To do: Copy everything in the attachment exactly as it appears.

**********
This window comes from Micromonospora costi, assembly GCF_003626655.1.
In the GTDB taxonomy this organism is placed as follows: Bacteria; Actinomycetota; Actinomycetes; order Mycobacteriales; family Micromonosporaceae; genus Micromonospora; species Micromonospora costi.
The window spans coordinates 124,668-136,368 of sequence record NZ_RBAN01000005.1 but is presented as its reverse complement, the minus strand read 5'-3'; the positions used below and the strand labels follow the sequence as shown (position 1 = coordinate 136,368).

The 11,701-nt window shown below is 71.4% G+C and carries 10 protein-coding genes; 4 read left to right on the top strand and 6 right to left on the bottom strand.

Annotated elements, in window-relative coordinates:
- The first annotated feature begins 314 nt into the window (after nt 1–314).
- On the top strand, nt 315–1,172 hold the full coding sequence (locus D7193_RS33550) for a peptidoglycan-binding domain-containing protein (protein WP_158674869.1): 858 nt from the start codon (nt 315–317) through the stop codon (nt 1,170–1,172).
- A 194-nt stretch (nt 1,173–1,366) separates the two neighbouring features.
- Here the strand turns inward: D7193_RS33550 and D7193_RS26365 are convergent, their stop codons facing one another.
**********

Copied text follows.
This window comes from Micromonospora costi, assembly GCF_003626655.1.
In the GTDB taxonomy this organism is placed as follows: Bacteria; Actinomycetota; Actinomycetes; order Mycobacteriales; family Micromonosporaceae; genus Micromonospora; species Micromonospora costi.
The window spans coordinates 124,668-136,368 of sequence record NZ_RBAN01000005.1 but is presented as its reverse complement, the minus strand read 5'-3'; the positions used below and the strand labels follow the sequence as shown (position 1 = coordinate 136,368).

The 11,701-nt window shown below is 71.4% G+C and carries 10 protein-coding genes; 4 read left to right on the top strand and 6 right to left on the bottom strand.

Annotated elements, in window-relative coordinates:
- The first annotated feature begins 314 nt into the window (after nt 1–314).
- On the top strand, nt 315–1,172 hold the full coding sequence (locus D7193_RS33550) for a peptidoglycan-binding domain-containing protein (protein WP_158674869.1): 858 nt from the start codon (nt 315–317) through the stop codon (nt 1,170–1,172).
- A 194-nt stretch (nt 1,173–1,366) separates the two neighbouring features.
- Here the strand turns inward: D7193_RS33550 and D7193_RS26365 are convergent, their stop codons facing one another.